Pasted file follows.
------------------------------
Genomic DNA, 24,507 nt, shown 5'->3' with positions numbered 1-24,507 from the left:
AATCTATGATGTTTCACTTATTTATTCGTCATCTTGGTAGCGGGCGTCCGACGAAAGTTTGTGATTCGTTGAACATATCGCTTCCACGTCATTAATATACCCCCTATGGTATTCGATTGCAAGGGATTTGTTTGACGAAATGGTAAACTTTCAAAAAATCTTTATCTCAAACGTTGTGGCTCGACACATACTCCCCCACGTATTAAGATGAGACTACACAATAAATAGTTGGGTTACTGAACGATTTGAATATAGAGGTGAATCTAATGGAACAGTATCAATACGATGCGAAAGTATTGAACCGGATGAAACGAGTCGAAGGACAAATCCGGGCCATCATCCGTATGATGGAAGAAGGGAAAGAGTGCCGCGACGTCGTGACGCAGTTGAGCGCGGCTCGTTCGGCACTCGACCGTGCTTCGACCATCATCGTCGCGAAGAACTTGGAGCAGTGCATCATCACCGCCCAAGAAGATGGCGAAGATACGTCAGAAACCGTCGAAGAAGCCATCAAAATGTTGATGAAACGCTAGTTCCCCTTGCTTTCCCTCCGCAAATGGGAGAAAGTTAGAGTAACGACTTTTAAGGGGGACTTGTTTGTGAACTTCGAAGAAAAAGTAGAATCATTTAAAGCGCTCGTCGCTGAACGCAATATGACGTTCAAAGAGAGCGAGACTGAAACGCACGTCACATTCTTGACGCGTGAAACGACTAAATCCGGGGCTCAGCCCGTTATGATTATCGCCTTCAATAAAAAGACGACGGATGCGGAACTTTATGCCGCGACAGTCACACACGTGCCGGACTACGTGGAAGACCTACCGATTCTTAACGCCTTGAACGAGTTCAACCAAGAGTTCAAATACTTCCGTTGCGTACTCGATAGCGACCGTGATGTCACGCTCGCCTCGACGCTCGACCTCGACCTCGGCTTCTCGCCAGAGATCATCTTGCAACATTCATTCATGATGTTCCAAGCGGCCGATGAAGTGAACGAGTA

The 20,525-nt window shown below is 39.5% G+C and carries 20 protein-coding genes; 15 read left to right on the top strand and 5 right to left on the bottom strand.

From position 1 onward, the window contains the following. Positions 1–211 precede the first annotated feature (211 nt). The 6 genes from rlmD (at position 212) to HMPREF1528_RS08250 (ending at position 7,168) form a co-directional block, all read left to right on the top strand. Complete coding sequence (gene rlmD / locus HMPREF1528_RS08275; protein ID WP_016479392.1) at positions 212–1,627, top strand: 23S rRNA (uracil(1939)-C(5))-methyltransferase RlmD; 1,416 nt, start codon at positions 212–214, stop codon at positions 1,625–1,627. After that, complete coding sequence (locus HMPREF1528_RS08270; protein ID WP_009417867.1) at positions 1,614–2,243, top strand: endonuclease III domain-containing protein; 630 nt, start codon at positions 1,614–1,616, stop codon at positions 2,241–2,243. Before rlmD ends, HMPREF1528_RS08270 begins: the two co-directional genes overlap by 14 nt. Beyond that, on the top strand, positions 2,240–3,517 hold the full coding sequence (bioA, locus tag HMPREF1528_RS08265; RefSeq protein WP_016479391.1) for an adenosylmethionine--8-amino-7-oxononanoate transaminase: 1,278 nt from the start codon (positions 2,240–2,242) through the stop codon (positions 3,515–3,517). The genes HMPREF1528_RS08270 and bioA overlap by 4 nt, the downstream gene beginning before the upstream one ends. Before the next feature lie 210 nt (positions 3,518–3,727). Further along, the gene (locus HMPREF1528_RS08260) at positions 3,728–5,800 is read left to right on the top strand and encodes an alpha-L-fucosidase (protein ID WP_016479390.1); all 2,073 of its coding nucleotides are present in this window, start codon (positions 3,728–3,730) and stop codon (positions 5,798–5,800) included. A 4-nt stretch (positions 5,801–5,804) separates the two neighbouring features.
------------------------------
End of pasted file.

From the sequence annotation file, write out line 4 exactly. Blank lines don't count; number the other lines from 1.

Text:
From position 1 onward, the window contains the following. Positions 1–211 precede the first annotated feature (211 nt). The 6 genes from rlmD (at position 212) to HMPREF1528_RS08250 (ending at position 7,168) form a co-directional block, all read left to right on the top strand. Complete coding sequence (gene rlmD / locus HMPREF1528_RS08275; protein ID WP_016479392.1) at positions 212–1,627, top strand: 23S rRNA (uracil(1939)-C(5))-methyltransferase RlmD; 1,416 nt, start codon at positions 212–214, stop codon at positions 1,625–1,627. After that, complete coding sequence (locus HMPREF1528_RS08270; protein ID WP_009417867.1) at positions 1,614–2,243, top strand: endonuclease III domain-containing protein; 630 nt, start codon at positions 1,614–1,616, stop codon at positions 2,241–2,243. Before rlmD ends, HMPREF1528_RS08270 begins: the two co-directional genes overlap by 14 nt. Beyond that, on the top strand, positions 2,240–3,517 hold the full coding sequence (bioA, locus tag HMPREF1528_RS08265; RefSeq protein WP_016479391.1) for an adenosylmethionine--8-amino-7-oxononanoate transaminase: 1,278 nt from the start codon (positions 2,240–2,242) through the stop codon (positions 3,515–3,517). The genes HMPREF1528_RS08270 and bioA overlap by 4 nt, the downstream gene beginning before the upstream one ends. Before the next feature lie 210 nt (positions 3,518–3,727). Further along, the gene (locus HMPREF1528_RS08260) at positions 3,728–5,800 is read left to right on the top strand and encodes an alpha-L-fucosidase (protein ID WP_016479390.1); all 2,073 of its coding nucleotides are present in this window, start codon (positions 3,728–3,730) and stop codon (positions 5,798–5,800) included. A 4-nt stretch (positions 5,801–5,804) separates the two neighbouring features.